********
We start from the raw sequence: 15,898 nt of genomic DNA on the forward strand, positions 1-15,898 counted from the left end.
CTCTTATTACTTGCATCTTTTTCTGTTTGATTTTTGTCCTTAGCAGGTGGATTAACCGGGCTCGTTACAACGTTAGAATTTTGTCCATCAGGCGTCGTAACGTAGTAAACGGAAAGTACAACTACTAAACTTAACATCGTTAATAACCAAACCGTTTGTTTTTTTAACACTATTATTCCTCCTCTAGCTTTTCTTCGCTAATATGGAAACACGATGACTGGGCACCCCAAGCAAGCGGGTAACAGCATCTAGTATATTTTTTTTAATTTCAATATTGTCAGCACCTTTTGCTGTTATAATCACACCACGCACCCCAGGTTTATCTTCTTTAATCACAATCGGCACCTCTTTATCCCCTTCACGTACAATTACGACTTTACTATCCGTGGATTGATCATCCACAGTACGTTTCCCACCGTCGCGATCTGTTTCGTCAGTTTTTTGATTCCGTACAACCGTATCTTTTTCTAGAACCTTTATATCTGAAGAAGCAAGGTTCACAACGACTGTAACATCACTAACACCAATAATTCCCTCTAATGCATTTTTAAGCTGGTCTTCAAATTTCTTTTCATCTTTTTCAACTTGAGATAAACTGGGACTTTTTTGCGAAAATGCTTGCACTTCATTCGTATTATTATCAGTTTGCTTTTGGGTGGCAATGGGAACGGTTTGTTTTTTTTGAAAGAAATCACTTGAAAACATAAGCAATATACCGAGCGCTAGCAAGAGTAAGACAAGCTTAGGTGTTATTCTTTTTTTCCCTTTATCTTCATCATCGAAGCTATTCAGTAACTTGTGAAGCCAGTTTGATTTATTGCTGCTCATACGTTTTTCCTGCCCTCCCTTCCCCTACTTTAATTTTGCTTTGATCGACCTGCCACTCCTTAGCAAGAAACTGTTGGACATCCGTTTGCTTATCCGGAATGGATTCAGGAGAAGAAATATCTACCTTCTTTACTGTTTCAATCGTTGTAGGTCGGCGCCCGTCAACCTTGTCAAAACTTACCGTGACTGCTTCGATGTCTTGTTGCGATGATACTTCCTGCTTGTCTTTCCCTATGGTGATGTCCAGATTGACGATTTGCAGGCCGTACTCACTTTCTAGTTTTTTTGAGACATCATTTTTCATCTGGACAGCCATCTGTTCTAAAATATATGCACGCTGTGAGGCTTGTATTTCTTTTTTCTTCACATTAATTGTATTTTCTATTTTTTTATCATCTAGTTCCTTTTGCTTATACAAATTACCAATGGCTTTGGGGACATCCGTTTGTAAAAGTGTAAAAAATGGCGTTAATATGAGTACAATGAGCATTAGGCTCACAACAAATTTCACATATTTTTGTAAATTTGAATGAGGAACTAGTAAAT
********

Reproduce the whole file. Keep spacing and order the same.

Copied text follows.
We start from the raw sequence: 15,898 nt of genomic DNA on the forward strand, positions 1-15,898 counted from the left end.
CTCTTATTACTTGCATCTTTTTCTGTTTGATTTTTGTCCTTAGCAGGTGGATTAACCGGGCTCGTTACAACGTTAGAATTTTGTCCATCAGGCGTCGTAACGTAGTAAACGGAAAGTACAACTACTAAACTTAACATCGTTAATAACCAAACCGTTTGTTTTTTTAACACTATTATTCCTCCTCTAGCTTTTCTTCGCTAATATGGAAACACGATGACTGGGCACCCCAAGCAAGCGGGTAACAGCATCTAGTATATTTTTTTTAATTTCAATATTGTCAGCACCTTTTGCTGTTATAATCACACCACGCACCCCAGGTTTATCTTCTTTAATCACAATCGGCACCTCTTTATCCCCTTCACGTACAATTACGACTTTACTATCCGTGGATTGATCATCCACAGTACGTTTCCCACCGTCGCGATCTGTTTCGTCAGTTTTTTGATTCCGTACAACCGTATCTTTTTCTAGAACCTTTATATCTGAAGAAGCAAGGTTCACAACGACTGTAACATCACTAACACCAATAATTCCCTCTAATGCATTTTTAAGCTGGTCTTCAAATTTCTTTTCATCTTTTTCAACTTGAGATAAACTGGGACTTTTTTGCGAAAATGCTTGCACTTCATTCGTATTATTATCAGTTTGCTTTTGGGTGGCAATGGGAACGGTTTGTTTTTTTTGAAAGAAATCACTTGAAAACATAAGCAATATACCGAGCGCTAGCAAGAGTAAGACAAGCTTAGGTGTTATTCTTTTTTTCCCTTTATCTTCATCATCGAAGCTATTCAGTAACTTGTGAAGCCAGTTTGATTTATTGCTGCTCATACGTTTTTCCTGCCCTCCCTTCCCCTACTTTAATTTTGCTTTGATCGACCTGCCACTCCTTAGCAAGAAACTGTTGGACATCCGTTTGCTTATCCGGAATGGATTCAGGAGAAGAAATATCTACCTTCTTTACTGTTTCAATCGTTGTAGGTCGGCGCCCGTCAACCTTGTCAAAACTTACCGTGACTGCTTCGATGTCTTGTTGCGATGATACTTCCTGCTTGTCTTTCCCTATGGTGATGTCCAGATTGACGATTTGCAGGCCGTACTCACTTTCTAGTTTTTTTGAGACATCATTTTTCATCTGGACAGCCATCTGTTCTAAAATATATGCACGCTGTGAGGCTTGTATTTCTTTTTTCTTCACATTAATTGTATTTTCTATTTTTTTATCATCTAGTTCCTTTTGCTTATACAAATTACCAATGGCTTTGGGGACATCCGTTTGTAAAAGTGTAAAAAATGGCGTTAATATGAGTACAATGAGCATTAGGCTCACAACAAATTTCACATATTTTTGTAAATTTGAATGAGGAACTAGTAAAT